Moving to the beat of the Maldives’ many musical styles.
Throughout the Maldives, whenever there is a special event – a wedding, a successful fishing expedition, the Eid celebrations at the end of Ramadan – the distinctive cadences of Boduberu, the iconic music and dance of the Maldives, can be heard reverberating through the coconut groves of even the remotest island. But there’s much more than Boduberu on these musical isles.
Literally meaning ‘Big Drums’, Boduberu was nearly forgotten during the modernisation of the country in the 1980s and ’90s, but recently it has undergone a dramatic revival, mostly thanks to the demand from resorts that want for their guests to experience authentic Maldivian performances. As a result, Boduberu is once again firmly part of the cultural landscape. A new generation of Boduberu practitioners has emerged to keep the tradition alive, and it’s now considered a viable profession – especially for people living on small islands close to resorts. Indeed, it’s so popular that every year there’s a hotly contested Boduberu competition in Malé to crown the best group, with the winners gaining considerable prestige for their islands.
It’s believed that the tradition of drumming was introduced to the Maldives by Africans from present-day Somalia, who were brought here as slaves in the 18th century by the members of the Sultan’s royal family when they returned from their Hajj journeys to Arabia. When they were freed, the ex-slaves became in demand as musicians and entertainers. The musical tradition they started became today’s Boduberu.
Singing is as important as the drumming, and the songs – called lava – fall into a few different categories based on the origin of the tune. Baburu lava have African roots; Javee lava are inspired by Javanese tunes; Arabi lava use Arabic words and rhythms. The Maldives has a rich tradition of poetry, known as gaivaru, which commonly provides the lyrics that are set to these melodies. A lead singer engages the group chorus in a lyrical conversation to the rhythm of the drums, while one or two people dance and audience members clap their hands. The effect is mesmerising, and the dancers sometimes enter trance-like states, performing for hours without rest.
The islands’ musical tastes don’t start and end with Boduberu. Maldivians are related to Northern India through their language, and many older Maldivians like to listen to Hindi songs. In fact, many popular Maldivian songs are based on Hindi tunes, as it’s very easy to fit local lyrics in place of the original words.
Ahmed Faseeh is a Maldivian guitarist, better known as ‘Fasy’, who as a music promoter and performer has done much to help build up the local music scene. Fasy’s father was one of the first generation of modern musicians, forming a band in the ’70s called Shooting Stars, later renamed TT Bum Blues. At that time in Malé, there were a number of clubs and venues for live music with names like Ice House and Hot House. Then, Ibrahim Naseer, the first president of the Maldives, encouraged the formation of a band called The Olympians and the construction of The Olympus Theater – the first venue in Malé for music concerts, which were mostly Hindi influenced and Maldivian music.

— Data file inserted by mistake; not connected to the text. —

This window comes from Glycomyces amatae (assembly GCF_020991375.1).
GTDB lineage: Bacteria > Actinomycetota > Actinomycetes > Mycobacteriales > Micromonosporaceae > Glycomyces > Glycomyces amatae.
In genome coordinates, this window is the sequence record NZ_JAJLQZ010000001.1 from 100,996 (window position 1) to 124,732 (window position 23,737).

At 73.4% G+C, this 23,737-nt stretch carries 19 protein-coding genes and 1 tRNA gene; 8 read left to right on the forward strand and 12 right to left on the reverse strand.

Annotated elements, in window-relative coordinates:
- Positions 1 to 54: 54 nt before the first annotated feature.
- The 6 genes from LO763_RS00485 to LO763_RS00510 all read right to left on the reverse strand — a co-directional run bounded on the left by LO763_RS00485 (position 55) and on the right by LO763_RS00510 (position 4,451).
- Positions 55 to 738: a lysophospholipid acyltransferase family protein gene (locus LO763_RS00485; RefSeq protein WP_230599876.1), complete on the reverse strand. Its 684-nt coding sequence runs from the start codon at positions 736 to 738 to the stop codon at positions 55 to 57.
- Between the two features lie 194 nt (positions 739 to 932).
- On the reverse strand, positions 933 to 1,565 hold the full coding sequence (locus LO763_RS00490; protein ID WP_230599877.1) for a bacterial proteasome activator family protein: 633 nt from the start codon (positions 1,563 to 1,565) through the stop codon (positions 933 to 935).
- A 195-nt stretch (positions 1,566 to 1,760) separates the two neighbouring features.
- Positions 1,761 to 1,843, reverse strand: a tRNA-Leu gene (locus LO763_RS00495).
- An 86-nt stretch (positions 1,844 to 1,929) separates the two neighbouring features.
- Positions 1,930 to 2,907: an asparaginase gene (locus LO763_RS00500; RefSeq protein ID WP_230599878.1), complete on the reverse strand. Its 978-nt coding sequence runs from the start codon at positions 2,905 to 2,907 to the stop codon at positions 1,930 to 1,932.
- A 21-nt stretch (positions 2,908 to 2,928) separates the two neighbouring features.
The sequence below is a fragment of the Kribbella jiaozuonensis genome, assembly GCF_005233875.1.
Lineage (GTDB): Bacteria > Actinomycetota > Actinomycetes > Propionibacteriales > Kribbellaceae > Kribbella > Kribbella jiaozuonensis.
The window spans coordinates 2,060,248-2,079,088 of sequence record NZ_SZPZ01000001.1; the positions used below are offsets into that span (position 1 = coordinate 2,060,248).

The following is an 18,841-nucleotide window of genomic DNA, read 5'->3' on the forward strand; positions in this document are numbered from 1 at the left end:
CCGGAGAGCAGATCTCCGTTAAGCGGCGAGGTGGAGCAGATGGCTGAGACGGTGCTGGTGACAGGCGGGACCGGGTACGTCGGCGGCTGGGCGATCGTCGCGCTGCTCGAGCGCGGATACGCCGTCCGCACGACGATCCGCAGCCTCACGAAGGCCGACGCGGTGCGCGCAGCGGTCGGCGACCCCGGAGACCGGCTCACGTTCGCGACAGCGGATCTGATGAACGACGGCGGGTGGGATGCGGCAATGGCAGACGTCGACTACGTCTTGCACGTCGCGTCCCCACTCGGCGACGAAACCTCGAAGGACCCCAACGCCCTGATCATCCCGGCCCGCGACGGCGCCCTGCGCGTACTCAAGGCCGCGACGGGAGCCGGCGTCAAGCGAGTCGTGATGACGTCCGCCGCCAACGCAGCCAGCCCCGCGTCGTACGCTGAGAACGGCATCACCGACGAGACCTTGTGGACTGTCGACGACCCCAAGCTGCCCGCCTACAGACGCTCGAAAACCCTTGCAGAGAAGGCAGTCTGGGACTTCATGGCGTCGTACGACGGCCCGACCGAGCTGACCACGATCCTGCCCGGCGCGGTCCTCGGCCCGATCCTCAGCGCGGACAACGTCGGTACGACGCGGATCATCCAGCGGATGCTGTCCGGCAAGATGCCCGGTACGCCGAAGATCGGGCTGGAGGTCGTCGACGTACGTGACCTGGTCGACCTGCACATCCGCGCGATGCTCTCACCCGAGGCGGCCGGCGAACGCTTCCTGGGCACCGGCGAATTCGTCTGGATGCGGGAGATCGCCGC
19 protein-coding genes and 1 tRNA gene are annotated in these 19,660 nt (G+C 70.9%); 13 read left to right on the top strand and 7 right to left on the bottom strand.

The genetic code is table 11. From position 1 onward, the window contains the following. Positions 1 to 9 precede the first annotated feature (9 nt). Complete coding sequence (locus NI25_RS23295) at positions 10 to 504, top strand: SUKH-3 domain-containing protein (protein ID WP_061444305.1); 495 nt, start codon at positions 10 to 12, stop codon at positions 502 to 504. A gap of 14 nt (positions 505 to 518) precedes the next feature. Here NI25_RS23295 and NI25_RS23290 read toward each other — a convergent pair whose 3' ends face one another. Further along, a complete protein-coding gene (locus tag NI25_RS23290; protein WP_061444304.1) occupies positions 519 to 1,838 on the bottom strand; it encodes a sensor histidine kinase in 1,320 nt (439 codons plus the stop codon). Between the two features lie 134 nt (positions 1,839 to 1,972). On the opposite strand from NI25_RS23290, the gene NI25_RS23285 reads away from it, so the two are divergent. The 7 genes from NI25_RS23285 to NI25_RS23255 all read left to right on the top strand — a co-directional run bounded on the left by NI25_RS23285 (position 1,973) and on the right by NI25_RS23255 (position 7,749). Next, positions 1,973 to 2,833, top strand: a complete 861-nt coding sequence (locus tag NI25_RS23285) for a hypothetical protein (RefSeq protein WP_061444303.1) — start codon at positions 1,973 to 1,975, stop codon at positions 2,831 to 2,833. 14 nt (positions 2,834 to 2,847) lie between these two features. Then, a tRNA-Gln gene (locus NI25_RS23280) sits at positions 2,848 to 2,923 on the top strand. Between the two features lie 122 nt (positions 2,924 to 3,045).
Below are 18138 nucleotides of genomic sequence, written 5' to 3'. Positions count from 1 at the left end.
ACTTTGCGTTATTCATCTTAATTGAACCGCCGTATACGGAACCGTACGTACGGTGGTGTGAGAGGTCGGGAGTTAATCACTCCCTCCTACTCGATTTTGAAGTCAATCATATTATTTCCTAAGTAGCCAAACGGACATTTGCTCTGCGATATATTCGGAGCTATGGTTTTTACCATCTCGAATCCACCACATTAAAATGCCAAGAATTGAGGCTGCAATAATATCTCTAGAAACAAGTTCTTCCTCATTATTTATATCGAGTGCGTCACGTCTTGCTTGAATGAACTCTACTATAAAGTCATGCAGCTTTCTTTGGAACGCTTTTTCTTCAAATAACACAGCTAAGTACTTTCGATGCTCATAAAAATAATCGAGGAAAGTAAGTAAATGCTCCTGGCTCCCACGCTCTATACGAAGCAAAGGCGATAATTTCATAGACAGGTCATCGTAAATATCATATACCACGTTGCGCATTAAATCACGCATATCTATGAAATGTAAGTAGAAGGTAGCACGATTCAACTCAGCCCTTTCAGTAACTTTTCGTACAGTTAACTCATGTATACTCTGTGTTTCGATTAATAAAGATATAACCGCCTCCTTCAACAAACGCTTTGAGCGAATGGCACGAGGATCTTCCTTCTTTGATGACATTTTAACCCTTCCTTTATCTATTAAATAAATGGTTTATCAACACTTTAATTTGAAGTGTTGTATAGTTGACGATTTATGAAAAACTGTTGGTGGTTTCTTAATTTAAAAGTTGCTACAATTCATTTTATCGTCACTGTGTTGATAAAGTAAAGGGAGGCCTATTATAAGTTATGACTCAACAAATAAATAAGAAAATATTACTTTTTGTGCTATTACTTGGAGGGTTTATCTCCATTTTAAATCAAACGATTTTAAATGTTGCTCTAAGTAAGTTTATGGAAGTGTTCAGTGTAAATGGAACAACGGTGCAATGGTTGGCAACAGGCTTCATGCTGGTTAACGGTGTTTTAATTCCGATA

Following its early beginnings, the second generation of contemporary Maldivian music was strongly influenced by a remarkable musician named Nashid, who formed Zero Degree Atoll, the first band to meld traditional Maldivian music with Western instruments. In 1988, the band began to work on their first album, Island Pulse, traveling throughout the Maldives and livingwith local communities while immersing themselves in island culture. They recorded various samples that made up the natural rhythms, like the splash of oars on water and the swishing sound of winnowing rice.
These recordings were then spliced into the band’s music, resulting in an album that rang with early morning birdcalls, the thumping of coconut husks and the dancing of waves ashore. Zero Degree Atoll also included Boduberu drumming rhythms and gaivaru, which helped make their fusion music popular to a wide audience both in the Maldives and internationally. At the New York Music Festival in 2003, Nashid won the Best Acoustic Blues award, which led to him performing at Madison Square Garden in New York City – proof that Maldivian music could make it on the international stage.
But you don’t have to go to New York or the Internet to discover the many shades of Maldivian musical tastes, both old and new. A familiar face at Kurumba is Ismail Nishan, who performs as DJ Paiday at Kurumba once a week. A former band member, he played the resort circuit for 10 years before deciding to become a DJ. “Playing in a band introduced me to a lot of different styles of music and taught me what people want to listen to. Mostly, they like music they are familiar with, but I always add something a bit different that I know they will enjoy.”
Nishan feels sure that Maldivian DJs and musicians can make it internationally, but the challenge is in getting exposure and experience. He too is helping the music go global. “I help organise a show called Songs of Maldives, where we provide a live backing band for some of the top singers in the Maldives and then take them abroad for a concert. The show is now in its fourth year, and we have already gone to Sri Lanka, Malaysia and India. We are preparing to do a concert in Dubai later this year with about dozen local artists. Our aim is to promote tourism to the Maldives through our music. As the present generation of musicians is open to all sorts of influences, we have bands from all genres from rap to blues, rock, heavy metal and reggae.” A land of music lovers, the Maldives is a rare place for the aficionado. Undiscovered by most of the world, and a nexus of diverse cultures and influences, the island country has an unforgettable harmony all its own.
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